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Their music centers on how the youth’s dreams are those of older generations and their search for individuality is skewed because of social expectations. In their first debut song, ‘No More Dream’, the group talks about how younger generations should follow their own dreams and not anyone else’s. This was during the time when all 7 members were teenagers, so the lyrics and the music video were in line with the youth culture in South Korea. In the song, Suga raps: “adults and parents forcefully instill dreams that are molded,” which recognizes how the happiness from our hopes is implemented by the dreams of those older than us. BTS brings forth the idea that the dreams we have for ourselves are enough and we shouldn’t let anyone tell us otherwise. The group has been very blatant within their lyrics about social expectations and also socio-economic issues. From speaking out against South Korean officials in their song ‘Am I Wrong’ to addressing the misconducts of the government in ‘Spring Day,’ their music has always held a message that has impacted many.
Their Most Beautiful Moment in Life
Hwa Yang Yeon Hwa is a 4 character Chinese saying that translates to “The Most Beautiful/ Happy Moments in Life”. This specific idiom is the second era of BTS’ career after their debut with ‘No More Dream’. This was a concept that still follows the themes of youth as it transitions into soul searching in young adulthood. Their concepts within this era focused a lot on self-exploration and also human connection. It was in this era that BTS started to gain more fame in the South Korean music industry. “The Most Beautiful Moment in Life” was a trilogy of albums that shed light on the most cherishable moment in our lives: youth. From our jump towards childhood to young adulthood, the group focuses on the beauty of growing up and evolving into an even better version of yourself. Rather than being blinded by the end product of change, BTS recognizes the importance of the process and the journey of getting to where you want to be as a person.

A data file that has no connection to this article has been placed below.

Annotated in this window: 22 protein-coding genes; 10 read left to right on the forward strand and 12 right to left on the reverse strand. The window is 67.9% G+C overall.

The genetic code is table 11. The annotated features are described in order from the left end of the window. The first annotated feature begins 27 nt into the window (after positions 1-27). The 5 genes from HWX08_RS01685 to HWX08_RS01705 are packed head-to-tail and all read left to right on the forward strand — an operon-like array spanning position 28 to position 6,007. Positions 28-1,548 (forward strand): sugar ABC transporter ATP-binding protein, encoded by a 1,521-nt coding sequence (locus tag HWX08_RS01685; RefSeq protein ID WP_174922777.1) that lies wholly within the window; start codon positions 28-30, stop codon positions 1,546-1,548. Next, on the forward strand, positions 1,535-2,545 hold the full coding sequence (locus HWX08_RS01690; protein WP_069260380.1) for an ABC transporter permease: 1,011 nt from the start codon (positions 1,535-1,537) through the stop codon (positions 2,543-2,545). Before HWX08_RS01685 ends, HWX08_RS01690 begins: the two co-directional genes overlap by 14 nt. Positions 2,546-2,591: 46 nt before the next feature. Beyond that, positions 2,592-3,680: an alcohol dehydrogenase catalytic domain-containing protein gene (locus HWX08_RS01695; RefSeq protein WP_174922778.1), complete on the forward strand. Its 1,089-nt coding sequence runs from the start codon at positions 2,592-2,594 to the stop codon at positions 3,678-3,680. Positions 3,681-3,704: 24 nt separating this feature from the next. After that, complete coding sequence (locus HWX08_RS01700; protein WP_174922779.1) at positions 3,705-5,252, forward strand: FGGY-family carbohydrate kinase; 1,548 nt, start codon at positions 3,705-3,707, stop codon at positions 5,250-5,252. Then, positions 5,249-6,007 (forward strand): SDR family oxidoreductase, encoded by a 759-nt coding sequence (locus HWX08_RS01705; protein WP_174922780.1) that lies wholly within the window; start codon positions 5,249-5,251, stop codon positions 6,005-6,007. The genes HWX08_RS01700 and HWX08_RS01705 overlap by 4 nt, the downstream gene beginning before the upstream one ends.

The songs in this era explore uncertainty during this transitionary period of our life. One of their songs, ‘Young Forever’, discusses the fear of growing up. Though it recognizes the escape of youth, the song also recognizes their fear of one day being out of the spotlight and no longer performing in arenas in front of ARMY. They want to keep on performing (aka staying young) but they understand that being youthful is not forever so they are trying to enjoy these moments that are present for as long as possible. It is something we should all take into consideration as we, as a society, are pressed for the future. The future is what we are living for when in reality, we should stay present and understand that the “right now” isn’t always going to be here and we should appreciate it while we can.